Spain considers widening group of vulnerable people who will be offered third vaccine shot

The Public Health Commission will today debate the measure, which would see cancer patients and residents of senior homes, among others, given this extra dose

A student is vaccinated in Catalonia this week.
A student is vaccinated in Catalonia this week.MASSIMILIANO MINOCRI (EL PAÍS)
Jessica Mouzo

The Spanish Health Ministry and the country’s regional authorities are considering allowing a third dose of a Covid-19 vaccine for people who are undergoing dialysis treatment, cancer patients, the over-40s with Down syndrome and seniors who live in care homes. These groups would be in addition to those who are already being offered this extra shot – i.e. people with suppressed immune systems, a collective that the health authorities believe is insufficiently protected by the two doses of the vaccines that have been given to the vast majority of the Spanish public.

The issue will be discussed today at a meeting of the Public Health Commission. The plan was given backing on Wednesday during a meeting of the Inter-Territorial Council of the National Health System (CISNS), which brings together the central Health Ministry and the regions, who are in charge of their own healthcare systems, their vaccination programs and the overall control of the pandemic in their territories.

The third dose is already being administered to those with compromised immune systems. In Spain, this group numbers around 100,000

Health Minister Carolina Darias explained on Wednesday after the meeting that the plan could go into action by October 4, once approved by the Public Health Commission today. Darias indicated that there had been no opposition to the move from any regional authority. The minister went on to explain that in the case of seniors in care homes, they may be given the third dose now, or authorities may wait to administer it at the same time as the flu shot campaign gets going – usually at some point in the autumn.

The third dose is already being administered to those with compromised immune systems. In Spain, this group numbers around 100,000, and includes transplant recipients, people with lymphoma, lupus or multiple sclerosis, among other conditions. Catalonia, for example, announced on Wednesday that it had administered 2,829 such shots between September 9 and 14. The new injection is not a booster, but rather an additional shot to complete the vaccination cycle, given that the standard two doses of a vaccine such as the Pfizer-BioNTech is not sufficient to produce an adequate immune response against Covid-19.

According to the Facme federation of medical and scientific associations in Spain, patients with suppressed immune systems are two to five times more at risk than the general population of being hospitalized, needing intensive care unit treatment or of dying if they have Covid-19.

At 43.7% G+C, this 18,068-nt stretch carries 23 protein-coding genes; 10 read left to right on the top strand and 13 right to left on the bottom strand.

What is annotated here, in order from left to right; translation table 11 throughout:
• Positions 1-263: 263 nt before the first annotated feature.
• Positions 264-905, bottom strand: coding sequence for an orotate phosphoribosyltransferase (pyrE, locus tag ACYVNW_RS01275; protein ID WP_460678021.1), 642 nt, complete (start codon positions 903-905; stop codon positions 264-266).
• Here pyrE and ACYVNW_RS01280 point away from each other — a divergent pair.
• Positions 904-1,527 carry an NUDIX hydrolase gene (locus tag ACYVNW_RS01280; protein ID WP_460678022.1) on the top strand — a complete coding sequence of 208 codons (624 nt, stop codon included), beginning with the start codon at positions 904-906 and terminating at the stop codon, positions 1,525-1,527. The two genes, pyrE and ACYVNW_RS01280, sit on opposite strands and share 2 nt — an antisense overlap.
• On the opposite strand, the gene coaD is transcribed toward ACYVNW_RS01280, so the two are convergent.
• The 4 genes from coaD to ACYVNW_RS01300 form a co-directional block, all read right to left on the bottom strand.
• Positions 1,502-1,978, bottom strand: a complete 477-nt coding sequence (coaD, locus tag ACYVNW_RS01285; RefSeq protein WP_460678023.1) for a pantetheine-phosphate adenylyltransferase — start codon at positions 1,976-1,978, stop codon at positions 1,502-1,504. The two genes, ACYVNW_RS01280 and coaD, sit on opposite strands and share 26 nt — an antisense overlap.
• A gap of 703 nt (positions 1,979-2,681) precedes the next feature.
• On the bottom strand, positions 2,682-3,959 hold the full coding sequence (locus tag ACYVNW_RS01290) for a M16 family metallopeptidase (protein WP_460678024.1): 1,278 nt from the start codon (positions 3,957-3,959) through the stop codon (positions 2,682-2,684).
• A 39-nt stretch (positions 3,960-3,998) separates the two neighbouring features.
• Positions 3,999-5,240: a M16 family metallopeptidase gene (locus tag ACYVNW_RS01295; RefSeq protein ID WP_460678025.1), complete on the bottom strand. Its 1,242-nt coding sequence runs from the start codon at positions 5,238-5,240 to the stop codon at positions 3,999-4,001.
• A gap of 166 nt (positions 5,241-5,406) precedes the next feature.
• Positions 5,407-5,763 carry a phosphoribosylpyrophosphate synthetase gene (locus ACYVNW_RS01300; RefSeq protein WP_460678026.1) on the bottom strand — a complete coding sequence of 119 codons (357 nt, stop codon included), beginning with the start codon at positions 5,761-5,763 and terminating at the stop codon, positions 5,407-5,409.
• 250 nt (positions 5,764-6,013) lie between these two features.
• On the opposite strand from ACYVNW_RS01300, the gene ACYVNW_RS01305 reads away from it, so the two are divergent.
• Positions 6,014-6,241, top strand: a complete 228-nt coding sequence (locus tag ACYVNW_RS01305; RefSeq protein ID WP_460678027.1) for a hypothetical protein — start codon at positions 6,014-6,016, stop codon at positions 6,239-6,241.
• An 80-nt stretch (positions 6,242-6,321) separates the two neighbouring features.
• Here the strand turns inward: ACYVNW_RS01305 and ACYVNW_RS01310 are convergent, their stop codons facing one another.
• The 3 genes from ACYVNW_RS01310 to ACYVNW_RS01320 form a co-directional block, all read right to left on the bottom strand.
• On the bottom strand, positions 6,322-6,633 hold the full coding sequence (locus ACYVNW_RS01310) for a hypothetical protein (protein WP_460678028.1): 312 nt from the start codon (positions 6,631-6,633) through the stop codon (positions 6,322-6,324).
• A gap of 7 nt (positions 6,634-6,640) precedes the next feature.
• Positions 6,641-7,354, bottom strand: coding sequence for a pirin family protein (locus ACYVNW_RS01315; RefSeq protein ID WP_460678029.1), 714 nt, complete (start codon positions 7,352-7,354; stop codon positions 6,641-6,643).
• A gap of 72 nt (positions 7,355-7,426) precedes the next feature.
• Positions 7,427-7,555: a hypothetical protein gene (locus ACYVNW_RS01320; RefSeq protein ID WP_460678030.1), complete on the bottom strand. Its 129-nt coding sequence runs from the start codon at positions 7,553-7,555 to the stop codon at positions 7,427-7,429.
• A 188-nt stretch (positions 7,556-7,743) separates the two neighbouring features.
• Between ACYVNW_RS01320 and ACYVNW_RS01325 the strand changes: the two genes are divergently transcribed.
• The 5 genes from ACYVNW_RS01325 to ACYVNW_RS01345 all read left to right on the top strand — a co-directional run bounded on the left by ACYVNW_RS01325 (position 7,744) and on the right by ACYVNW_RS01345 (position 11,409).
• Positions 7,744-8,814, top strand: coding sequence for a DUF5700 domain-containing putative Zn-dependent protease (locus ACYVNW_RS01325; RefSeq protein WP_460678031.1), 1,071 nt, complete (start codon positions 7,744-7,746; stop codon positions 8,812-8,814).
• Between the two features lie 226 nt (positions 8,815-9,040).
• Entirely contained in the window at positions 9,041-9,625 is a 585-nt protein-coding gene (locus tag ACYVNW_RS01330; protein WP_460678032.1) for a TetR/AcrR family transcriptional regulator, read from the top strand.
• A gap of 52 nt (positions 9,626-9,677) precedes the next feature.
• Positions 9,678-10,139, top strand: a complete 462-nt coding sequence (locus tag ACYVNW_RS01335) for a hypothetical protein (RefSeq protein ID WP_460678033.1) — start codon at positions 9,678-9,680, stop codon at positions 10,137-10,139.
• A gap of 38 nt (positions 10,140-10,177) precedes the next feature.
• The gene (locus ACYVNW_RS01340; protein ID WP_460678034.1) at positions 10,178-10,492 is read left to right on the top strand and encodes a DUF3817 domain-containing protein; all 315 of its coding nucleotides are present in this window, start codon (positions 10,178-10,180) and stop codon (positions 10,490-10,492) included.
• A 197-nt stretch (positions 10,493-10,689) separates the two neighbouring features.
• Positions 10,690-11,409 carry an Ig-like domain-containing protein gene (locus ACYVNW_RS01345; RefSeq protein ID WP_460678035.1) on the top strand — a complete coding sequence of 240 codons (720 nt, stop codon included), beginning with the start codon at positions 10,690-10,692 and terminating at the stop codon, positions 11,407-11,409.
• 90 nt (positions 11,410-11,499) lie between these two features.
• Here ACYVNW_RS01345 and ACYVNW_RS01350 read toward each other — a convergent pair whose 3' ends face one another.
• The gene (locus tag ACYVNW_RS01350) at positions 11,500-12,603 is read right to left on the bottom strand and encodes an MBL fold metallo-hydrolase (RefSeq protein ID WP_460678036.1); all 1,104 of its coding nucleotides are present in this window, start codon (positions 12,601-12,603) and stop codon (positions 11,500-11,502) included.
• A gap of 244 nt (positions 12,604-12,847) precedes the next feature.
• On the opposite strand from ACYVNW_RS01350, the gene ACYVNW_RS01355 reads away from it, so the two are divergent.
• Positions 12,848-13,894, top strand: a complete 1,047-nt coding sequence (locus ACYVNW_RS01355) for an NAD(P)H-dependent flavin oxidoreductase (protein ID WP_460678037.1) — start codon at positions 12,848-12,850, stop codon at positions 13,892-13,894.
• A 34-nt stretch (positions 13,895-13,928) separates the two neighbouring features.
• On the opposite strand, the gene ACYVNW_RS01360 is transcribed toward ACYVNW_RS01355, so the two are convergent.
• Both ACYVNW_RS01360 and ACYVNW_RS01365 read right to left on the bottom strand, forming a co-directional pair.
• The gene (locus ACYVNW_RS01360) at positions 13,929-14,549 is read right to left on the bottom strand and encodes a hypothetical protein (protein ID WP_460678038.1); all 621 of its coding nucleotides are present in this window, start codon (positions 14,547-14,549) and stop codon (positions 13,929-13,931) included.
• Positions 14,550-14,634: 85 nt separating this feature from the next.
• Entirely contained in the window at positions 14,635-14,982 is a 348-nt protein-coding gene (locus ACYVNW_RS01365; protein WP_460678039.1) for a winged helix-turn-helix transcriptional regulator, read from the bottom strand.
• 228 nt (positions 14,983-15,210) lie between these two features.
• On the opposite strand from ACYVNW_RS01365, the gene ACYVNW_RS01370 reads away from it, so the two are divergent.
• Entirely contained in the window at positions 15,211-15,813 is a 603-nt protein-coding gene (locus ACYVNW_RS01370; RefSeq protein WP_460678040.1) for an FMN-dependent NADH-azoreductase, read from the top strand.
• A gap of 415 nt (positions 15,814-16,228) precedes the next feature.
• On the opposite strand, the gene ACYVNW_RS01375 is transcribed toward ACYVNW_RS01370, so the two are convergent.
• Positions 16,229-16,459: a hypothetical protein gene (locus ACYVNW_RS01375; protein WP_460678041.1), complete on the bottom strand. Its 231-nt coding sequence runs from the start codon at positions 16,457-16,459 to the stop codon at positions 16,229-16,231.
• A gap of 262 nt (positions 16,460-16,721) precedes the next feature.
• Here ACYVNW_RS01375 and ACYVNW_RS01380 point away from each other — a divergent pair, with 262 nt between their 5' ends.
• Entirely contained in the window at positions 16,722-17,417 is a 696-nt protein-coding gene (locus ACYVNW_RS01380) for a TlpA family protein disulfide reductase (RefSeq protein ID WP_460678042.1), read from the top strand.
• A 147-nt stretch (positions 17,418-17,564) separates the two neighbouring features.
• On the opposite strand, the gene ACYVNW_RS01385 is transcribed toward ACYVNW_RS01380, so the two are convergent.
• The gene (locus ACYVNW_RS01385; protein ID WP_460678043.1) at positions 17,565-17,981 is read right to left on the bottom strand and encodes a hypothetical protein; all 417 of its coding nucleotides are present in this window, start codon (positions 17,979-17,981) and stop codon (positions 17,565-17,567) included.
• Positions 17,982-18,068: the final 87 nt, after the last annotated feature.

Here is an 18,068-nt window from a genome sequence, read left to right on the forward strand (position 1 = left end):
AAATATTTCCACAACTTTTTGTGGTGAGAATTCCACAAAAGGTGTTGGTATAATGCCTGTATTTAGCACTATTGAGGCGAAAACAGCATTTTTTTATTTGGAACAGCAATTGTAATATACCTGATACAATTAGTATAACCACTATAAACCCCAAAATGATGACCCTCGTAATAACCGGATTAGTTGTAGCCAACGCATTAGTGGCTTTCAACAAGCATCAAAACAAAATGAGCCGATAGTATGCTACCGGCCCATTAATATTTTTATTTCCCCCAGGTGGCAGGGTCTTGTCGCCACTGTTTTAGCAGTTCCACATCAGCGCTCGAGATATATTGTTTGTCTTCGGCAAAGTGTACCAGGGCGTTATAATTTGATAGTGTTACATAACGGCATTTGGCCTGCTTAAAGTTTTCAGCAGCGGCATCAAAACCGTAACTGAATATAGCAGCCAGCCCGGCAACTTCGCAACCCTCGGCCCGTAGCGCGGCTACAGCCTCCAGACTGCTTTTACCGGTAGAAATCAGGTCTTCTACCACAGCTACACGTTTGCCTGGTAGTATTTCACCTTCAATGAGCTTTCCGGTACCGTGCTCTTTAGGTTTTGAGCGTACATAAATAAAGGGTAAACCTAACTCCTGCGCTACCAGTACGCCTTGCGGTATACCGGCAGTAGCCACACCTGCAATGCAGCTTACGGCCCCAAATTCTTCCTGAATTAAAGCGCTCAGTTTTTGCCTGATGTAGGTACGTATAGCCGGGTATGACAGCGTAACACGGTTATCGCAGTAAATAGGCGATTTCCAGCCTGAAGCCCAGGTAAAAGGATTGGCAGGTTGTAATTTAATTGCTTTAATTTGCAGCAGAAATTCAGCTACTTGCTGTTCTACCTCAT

A senior home in Les Fonts de Terrassa.
A senior home in Les Fonts de Terrassa.CRISTÓBAL CASTRO

With the inclusion of these new groups, the regions are trying to protect the most-vulnerable sections of the population – those who have the greatest risk of becoming seriously ill or dying from Covid.

Debate continues, meanwhile, among experts about the need for this third dose. The European Medicines Agency (EMA) and the European Center for Disease Prevention and Control (ECDC) presented a technical report last week that concluded that there is “no urgent need” to administer booster shots to people in the general population who are fully vaccinated. The priority, the paper continued, was to complete the full vaccination of anyone who still required it.

“Older and fragile people”

The EMA and the ECDC did, however, admit that the possibility could be considered of administering additional doses to people with suppressed immune systems, as well as “older and fragile people” as a precautionary measures – in particular those who live in closed environments, such as care homes.

The backing of the EMA and the ECDC for this move is one of the arguments that was cited by Health Minister Darias to justify the decision the Spanish government is taking, although she made clear that today’s meeting of the Public Health Commission would be the place where all of the arguments for this third dose are set out.

Cumulative incidence falls to 101 cases per 100,000 inhabitants

According to the latest figures released by the Health Ministry on Wednesday evening, 37,303,202 residents of Spain have received at least one dose of a Covid-19 vaccine since the campaign began in late December. That’s 78.6% of the population. Meanwhile, 35,571,661 people have the full protection offered by the vaccines, which is 75% of the population.

The Health Ministry also reported 3,723 new coronavirus infections yesterday, and added 90 Covid-19 fatalities to the overall death toll. The 14-day cumulative number of coronavirus cases per 100,000 inhabitants continues to fall and currently stands at 101.

Also decreasing is the number of patients in intensive care. According to Wednesday’s report, there were 1,097 yesterday compared to 1,136 the day before. That’s a fall of 12.41% of the total ICU beds occupied by coronavirus patients to 12%. The percentage of regular hospital beds occupied by Covid-19 patients also fell slightly, from 3.74% on Tuesday to 3.7% yesterday.

A total of 4,922,249 coronavirus infections have been registered by the Spanish health authorities since the pandemic began, while the death toll stands at 85,638.

English version by Simon Hunter.

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